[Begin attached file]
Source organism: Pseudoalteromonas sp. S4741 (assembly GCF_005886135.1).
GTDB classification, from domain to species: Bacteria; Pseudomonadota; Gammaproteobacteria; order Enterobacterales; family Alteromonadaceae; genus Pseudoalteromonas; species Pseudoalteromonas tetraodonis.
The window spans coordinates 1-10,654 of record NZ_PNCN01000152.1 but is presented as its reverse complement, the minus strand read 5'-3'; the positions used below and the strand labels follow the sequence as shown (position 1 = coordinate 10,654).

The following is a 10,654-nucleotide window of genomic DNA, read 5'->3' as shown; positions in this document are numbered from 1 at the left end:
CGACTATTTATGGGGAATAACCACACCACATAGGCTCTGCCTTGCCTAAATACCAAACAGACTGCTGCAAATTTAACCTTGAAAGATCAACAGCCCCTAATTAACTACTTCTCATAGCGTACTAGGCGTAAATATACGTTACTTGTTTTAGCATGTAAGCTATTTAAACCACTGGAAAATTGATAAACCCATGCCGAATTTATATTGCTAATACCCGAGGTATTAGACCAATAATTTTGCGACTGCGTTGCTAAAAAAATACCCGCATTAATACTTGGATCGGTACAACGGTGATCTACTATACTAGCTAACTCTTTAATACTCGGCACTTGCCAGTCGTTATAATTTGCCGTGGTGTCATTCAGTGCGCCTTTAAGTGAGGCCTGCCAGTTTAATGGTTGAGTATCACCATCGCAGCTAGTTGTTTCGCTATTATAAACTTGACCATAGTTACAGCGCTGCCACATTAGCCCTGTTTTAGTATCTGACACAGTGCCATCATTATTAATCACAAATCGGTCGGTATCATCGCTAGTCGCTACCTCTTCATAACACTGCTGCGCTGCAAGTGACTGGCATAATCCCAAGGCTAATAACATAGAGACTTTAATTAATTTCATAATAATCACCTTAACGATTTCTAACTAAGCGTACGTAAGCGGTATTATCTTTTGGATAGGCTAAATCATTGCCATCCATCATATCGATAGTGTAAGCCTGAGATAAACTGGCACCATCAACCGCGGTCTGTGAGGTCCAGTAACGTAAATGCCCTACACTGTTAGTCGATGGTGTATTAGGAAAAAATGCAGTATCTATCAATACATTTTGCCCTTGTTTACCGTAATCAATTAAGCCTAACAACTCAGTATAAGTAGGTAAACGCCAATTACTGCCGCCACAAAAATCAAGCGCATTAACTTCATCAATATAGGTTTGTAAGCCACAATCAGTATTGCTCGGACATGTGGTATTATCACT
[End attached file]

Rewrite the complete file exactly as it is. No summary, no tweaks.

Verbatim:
Source organism: Pseudoalteromonas sp. S4741 (assembly GCF_005886135.1).
GTDB classification, from domain to species: Bacteria; Pseudomonadota; Gammaproteobacteria; order Enterobacterales; family Alteromonadaceae; genus Pseudoalteromonas; species Pseudoalteromonas tetraodonis.
The window spans coordinates 1-10,654 of record NZ_PNCN01000152.1 but is presented as its reverse complement, the minus strand read 5'-3'; the positions used below and the strand labels follow the sequence as shown (position 1 = coordinate 10,654).

The following is a 10,654-nucleotide window of genomic DNA, read 5'->3' as shown; positions in this document are numbered from 1 at the left end:
CGACTATTTATGGGGAATAACCACACCACATAGGCTCTGCCTTGCCTAAATACCAAACAGACTGCTGCAAATTTAACCTTGAAAGATCAACAGCCCCTAATTAACTACTTCTCATAGCGTACTAGGCGTAAATATACGTTACTTGTTTTAGCATGTAAGCTATTTAAACCACTGGAAAATTGATAAACCCATGCCGAATTTATATTGCTAATACCCGAGGTATTAGACCAATAATTTTGCGACTGCGTTGCTAAAAAAATACCCGCATTAATACTTGGATCGGTACAACGGTGATCTACTATACTAGCTAACTCTTTAATACTCGGCACTTGCCAGTCGTTATAATTTGCCGTGGTGTCATTCAGTGCGCCTTTAAGTGAGGCCTGCCAGTTTAATGGTTGAGTATCACCATCGCAGCTAGTTGTTTCGCTATTATAAACTTGACCATAGTTACAGCGCTGCCACATTAGCCCTGTTTTAGTATCTGACACAGTGCCATCATTATTAATCACAAATCGGTCGGTATCATCGCTAGTCGCTACCTCTTCATAACACTGCTGCGCTGCAAGTGACTGGCATAATCCCAAGGCTAATAACATAGAGACTTTAATTAATTTCATAATAATCACCTTAACGATTTCTAACTAAGCGTACGTAAGCGGTATTATCTTTTGGATAGGCTAAATCATTGCCATCCATCATATCGATAGTGTAAGCCTGAGATAAACTGGCACCATCAACCGCGGTCTGTGAGGTCCAGTAACGTAAATGCCCTACACTGTTAGTCGATGGTGTATTAGGAAAAAATGCAGTATCTATCAATACATTTTGCCCTTGTTTACCGTAATCAATTAAGCCTAACAACTCAGTATAAGTAGGTAAACGCCAATTACTGCCGCCACAAAAATCAAGCGCATTAACTTCATCAATATAGGTTTGTAAGCCACAATCAGTATTGCTCGGACATGTGGTATTATCACT